Sepsis/Systemic Inflammatory Response Syndrome (SIRS) is the body’s response to infectious (ie bacterial infection) or noninfectious (ie trauma, organ transplantation, burn) insult, resulting in multiple organ failure. Sepsis is the leading cause of death from infection worldwide.
Overwhelming activation of vascular endothelium and leukocytes are the key events contributing to sepsis/SIRS-induced injury and dysfunction of the affected organs.
My research focuses on the mechanisms of sepsis/SIRS-induced activation of neutrophilic leukocytes and organ-specific vascular endothelial cells with respect to generation of the oxidative/nitrosative/proteolytic stresses, production of inflammatory cytokines, up-regulation of the pro-adhesive phenotype, and subsequent changes in vascular permeability and recruitment of the inflammatory cells. Carbon monoxide releasing molecules (CORMs) are used as new treatment to counteract sepsis/SIRS-induced inflammatory response.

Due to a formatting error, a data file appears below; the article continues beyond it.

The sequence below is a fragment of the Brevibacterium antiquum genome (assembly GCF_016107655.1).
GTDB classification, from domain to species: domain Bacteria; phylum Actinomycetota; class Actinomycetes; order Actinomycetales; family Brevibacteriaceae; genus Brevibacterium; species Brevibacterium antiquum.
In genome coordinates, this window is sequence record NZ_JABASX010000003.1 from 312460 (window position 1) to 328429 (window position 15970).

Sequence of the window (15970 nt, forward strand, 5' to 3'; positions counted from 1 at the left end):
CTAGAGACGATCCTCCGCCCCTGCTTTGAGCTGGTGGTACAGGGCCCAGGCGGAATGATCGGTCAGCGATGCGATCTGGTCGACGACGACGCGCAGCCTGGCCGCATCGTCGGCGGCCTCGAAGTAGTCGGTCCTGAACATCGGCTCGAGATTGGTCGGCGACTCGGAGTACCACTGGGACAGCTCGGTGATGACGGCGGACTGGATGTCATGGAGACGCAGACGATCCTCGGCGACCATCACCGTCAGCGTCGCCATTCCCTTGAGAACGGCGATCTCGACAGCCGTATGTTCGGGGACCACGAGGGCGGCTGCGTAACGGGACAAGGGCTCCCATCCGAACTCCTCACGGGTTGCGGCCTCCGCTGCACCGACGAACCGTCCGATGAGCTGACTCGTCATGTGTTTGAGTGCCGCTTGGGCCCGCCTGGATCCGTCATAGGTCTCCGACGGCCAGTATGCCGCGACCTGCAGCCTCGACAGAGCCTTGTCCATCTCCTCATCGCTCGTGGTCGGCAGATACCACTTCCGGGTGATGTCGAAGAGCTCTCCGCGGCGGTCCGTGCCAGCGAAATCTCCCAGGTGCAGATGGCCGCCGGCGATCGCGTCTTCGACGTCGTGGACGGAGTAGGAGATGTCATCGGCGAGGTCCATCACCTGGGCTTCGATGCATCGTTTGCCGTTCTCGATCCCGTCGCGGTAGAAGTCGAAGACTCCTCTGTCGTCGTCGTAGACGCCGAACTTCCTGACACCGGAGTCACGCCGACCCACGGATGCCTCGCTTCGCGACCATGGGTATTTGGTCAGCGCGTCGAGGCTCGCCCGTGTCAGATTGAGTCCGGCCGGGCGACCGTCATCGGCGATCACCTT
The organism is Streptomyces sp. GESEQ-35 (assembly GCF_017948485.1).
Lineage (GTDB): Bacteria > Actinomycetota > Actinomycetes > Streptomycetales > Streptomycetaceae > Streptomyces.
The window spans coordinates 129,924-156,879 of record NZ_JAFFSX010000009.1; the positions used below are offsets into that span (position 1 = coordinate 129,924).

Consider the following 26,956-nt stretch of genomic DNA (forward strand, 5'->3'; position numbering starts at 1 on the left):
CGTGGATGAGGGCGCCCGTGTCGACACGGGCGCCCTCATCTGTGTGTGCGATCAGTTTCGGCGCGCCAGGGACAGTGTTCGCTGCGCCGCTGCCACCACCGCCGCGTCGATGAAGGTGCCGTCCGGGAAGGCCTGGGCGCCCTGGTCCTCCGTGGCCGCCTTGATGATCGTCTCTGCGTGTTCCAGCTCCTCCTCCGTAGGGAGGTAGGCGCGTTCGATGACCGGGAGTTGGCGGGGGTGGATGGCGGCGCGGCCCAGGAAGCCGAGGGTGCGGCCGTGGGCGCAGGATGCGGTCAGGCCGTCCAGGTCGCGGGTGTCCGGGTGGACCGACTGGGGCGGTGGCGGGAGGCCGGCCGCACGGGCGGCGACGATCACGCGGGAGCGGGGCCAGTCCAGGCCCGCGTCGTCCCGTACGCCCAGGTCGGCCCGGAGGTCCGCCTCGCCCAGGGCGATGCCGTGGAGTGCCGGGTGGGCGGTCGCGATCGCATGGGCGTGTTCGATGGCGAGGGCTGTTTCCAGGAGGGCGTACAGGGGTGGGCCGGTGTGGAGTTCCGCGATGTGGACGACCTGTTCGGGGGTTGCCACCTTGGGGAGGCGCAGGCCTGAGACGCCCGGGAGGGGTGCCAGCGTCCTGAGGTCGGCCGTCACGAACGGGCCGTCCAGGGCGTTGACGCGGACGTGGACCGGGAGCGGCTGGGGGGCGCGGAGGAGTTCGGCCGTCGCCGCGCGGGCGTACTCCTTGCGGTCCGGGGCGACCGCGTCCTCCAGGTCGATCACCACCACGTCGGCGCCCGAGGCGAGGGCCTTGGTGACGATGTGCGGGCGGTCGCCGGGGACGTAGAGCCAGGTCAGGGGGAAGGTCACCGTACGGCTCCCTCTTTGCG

|1979-1984||D.V.M. (Lithuanian Academy of Veterinary Sciences|
|1984-1987||Ph.D. (Institute of Biochemistry, Lithuanian Academy of Sciences)|
|1991-1995||Postdoctoral Fellow (LSU Medical Center, Shreveport, LA)|
|1995-1997||Postdoctoral Fellow (Victoria Hospital Research Institute, London, ON, Canada)
Ongoing research partnership with:
Dr. Douglas D. Fraser - Traumatic Brain Injury, Sepsis, Blood-Brain-Barrier dysfunction, Diagnostic Biomarkers, COVID-19 Inflammatory Blood Biomarkers
Dr. Abdel Lawendy - Carbon monoxide releasing molecules (CORMs) in treatment of Limb Compartment Syndrome
Drs. Partick Luke and Alp Sener - Carbon monoxide releasing molecules (CORMs) in kidney transplantation
Dr. Kevin Shoemaker - Cerebrovascular outcomes in ischemic heart disease patients undergoing cardiac rehabilitation